Our Research Partners
The Ocala Royal Dames partners with doctors at the Moffit Cancer Center in Tampa, FL and The University of Florida in Gainesville to fund ground breaking research in the quest for a cure. To learn details about the specific research projects, click here.
Dr. Alexandra Martin
Dr. Martin is a Cancer Researcher in the Clinical Science Department at Moffitt Cancer Center. She is investigating an innovative way of dosing PARP inhibitors, a common therapy for ovarian cancer in both treatment and maintenance settings.
Dr. John Mullinax
Dr. Mullinax is a surgical oncologist in the Sarcoma Department at Moffitt Cancer Center. His clinical practice focuses on caring for patients with soft tissue sarcoma located throughout the body, with a specific focus on retroperitoneal sarcoma, gastrointestinal stromal tumor (GIST), and adrenal neoplasms. A native Floridian, Dr. Mullinax completed his general surgery training at the University of South Florida. He is currently an Active Member in the Association for Academic Surgery and Society of Surgical Oncology. He is on the Executive Board and serves on the Commission on Cancer committee for the Florida Chapter of the American College of Surgeons.
Dr. Heiko Enderling
Dr. Enderling is an Associate Member in the Integrated Mathematical Oncology Department at Moffitt Cancer Center. His research integrates mathematical, biological, and clinical sciences to model, simulate, and predict treatment response for individual patients. Dr. Heiko Enderling was recently named Fellow and elected President-elect of the Society for Mathematical Biology.
Natalie L. Silver, MD, MS,
Dr. Silver is board-certified in otolaryngology, head and neck surgery. After completing her undergraduate training, she pursued a master’s degree in tumor biology at Georgetown University in Washington, D.C., and thereafter earned her medical degree from Georgetown University School of Medicine. She was a resident in otolaryngology, head and neck surgery at the University of Kentucky Department of Otolaryngology in Lexington. She then completed a research fellowship at the MD Anderson Cancer Center in Houston, Texas, studying the genomics and molecular biology of head and neck cancer. She completed her clinical fellowship at the MD Anderson Cancer Center in head and neck surgical oncology, and is certified by the American Head and Neck Society and Advanced Training Council.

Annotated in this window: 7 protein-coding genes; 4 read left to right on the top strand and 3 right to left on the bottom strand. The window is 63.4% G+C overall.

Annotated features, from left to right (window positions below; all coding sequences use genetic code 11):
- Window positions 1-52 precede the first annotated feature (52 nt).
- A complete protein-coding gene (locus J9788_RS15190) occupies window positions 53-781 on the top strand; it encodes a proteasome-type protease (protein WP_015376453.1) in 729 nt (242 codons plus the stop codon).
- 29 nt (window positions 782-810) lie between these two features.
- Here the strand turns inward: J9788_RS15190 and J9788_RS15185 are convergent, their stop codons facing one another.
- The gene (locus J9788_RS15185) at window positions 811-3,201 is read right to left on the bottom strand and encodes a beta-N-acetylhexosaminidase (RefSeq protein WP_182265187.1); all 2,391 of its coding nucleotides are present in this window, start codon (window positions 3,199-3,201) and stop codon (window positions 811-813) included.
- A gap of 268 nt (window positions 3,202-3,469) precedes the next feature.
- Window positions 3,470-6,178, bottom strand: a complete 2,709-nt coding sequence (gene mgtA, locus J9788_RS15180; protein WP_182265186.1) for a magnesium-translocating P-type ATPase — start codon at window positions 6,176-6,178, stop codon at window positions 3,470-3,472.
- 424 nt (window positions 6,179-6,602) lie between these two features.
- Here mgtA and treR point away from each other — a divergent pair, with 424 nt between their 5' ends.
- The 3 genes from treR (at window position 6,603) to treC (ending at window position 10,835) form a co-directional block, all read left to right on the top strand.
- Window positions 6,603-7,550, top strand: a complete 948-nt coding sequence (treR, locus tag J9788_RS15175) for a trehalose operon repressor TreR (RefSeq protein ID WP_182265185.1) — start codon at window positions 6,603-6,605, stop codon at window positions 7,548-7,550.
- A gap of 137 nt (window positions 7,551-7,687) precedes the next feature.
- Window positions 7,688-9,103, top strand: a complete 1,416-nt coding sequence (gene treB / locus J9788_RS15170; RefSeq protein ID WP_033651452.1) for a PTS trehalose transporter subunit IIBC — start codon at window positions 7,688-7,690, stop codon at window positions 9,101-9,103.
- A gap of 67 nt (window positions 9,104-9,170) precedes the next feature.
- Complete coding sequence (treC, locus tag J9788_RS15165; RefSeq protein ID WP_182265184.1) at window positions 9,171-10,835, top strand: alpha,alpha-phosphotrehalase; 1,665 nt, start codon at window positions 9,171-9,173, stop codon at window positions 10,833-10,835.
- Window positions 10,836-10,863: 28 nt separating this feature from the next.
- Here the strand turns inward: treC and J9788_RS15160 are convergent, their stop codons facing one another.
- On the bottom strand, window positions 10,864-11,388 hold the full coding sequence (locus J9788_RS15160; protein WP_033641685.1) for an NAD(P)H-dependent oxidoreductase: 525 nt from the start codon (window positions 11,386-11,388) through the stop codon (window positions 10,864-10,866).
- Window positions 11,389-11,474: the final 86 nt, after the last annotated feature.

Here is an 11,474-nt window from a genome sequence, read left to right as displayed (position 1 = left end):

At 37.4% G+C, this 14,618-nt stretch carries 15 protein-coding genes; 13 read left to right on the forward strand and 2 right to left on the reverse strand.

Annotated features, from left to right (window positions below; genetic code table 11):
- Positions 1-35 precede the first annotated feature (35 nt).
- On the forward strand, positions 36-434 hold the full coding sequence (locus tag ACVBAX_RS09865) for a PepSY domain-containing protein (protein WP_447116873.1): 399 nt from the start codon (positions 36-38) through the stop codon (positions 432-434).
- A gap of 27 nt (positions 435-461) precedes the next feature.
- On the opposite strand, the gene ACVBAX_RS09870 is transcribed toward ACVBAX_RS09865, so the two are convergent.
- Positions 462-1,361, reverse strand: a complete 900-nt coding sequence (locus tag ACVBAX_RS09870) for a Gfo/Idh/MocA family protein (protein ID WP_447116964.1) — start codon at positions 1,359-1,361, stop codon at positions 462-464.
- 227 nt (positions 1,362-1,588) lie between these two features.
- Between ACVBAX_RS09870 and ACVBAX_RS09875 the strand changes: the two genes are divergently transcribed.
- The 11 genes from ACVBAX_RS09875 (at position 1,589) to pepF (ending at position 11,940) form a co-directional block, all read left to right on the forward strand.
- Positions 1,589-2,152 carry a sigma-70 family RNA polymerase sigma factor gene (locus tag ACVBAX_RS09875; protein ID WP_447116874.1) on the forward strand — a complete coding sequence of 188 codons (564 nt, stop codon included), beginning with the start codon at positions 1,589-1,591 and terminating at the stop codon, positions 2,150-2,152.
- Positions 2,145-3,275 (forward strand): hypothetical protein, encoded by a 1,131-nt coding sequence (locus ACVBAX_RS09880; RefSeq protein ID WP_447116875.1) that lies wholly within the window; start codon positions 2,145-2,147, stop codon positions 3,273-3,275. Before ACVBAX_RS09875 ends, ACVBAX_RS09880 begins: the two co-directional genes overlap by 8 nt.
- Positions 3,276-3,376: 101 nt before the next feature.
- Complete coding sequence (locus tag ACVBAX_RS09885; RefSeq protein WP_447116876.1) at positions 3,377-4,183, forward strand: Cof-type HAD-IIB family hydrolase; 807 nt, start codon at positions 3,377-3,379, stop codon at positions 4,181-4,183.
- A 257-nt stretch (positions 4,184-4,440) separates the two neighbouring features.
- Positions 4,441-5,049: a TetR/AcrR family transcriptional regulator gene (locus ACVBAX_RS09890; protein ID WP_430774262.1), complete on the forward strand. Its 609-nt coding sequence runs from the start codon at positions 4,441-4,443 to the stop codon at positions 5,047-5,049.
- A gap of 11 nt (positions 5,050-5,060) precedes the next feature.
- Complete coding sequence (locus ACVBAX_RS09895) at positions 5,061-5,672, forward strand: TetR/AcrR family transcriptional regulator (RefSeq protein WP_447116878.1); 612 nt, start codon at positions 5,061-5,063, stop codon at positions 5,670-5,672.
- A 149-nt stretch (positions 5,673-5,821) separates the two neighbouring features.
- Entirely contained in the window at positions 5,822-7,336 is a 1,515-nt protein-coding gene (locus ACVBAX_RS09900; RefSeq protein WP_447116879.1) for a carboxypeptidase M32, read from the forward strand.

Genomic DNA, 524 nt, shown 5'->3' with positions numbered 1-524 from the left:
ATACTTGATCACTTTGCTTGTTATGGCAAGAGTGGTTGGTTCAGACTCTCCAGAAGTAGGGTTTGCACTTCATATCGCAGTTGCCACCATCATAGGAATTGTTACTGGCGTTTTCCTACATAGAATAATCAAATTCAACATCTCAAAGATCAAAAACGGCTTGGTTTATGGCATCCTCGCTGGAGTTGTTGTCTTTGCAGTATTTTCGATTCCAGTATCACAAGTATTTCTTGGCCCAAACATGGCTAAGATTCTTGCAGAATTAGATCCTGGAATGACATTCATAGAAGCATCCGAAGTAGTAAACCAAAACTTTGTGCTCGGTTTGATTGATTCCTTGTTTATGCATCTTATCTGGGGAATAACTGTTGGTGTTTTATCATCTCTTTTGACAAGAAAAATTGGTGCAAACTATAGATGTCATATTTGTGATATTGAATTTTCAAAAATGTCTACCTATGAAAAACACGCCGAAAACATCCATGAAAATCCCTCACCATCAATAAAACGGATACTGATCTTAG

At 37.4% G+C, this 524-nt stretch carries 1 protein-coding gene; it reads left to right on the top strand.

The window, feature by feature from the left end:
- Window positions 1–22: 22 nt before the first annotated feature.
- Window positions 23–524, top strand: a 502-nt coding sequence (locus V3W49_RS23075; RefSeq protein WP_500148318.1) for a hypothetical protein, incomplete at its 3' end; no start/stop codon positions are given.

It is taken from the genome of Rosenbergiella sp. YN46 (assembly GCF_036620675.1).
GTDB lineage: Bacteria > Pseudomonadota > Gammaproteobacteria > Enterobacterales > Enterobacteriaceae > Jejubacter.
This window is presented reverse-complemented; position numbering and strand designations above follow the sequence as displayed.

Dr. Silver is an assistant professor in the University of Florida Department of Otolaryngology, Division of Head and Neck Surgical Oncology. She specializes in the surgical treatment of benign and malignant tumors, or cancers, of the head and neck. This includes tumors involving the oral cavity, larynx, oropharynx, salivary glands, skin and thyroid gland. Dr. Silver also has specialized training in the use of minimally invasive techniques, such as transoral robotic surgery, or TORS.
Prior to joining University of Florida Health, Dr. Silver was a research fellow at the MD Anderson Cancer Center, where she explored molecular therapeutics and genomic alterations to improve outcomes for patients with resistant head and neck cancer. At UF, she is the research leader for the Disease-Specific Group for head and neck cancer at the UF Health Cancer Center. She is responsible for organizing clinical trials and working in a multidisciplinary setting to find the best possible treatment for head and neck cancer patients. She is also a leader of translational research projects at UF, including the use of novel genomic testing to improve the outcomes and treatments in head and neck cancer patients.
Dr. Silver is a member of the UF Health Cancer Center, the American Head and Neck Society, the Florida Society of Otolaryngology and the American Academy of Otolaryngology- Head and Neck Surgery. She is also a member of the Alpha Omega Alpha Medical Honor Society.
Olga Guryanova, MD, PhD
The overarching research goal of the Guryanova Lab is to delineate the mechanisms of the cross-talk between epigenetics and chromatin organization, learning how these processes apply to the development of acute myeloid leukemia (AML), resistance to therapies, and clonal evolution. Ultimately, Dr. Guryanova would like to harness this mechanistic understanding to develop improved therapeutic approaches for leukemia.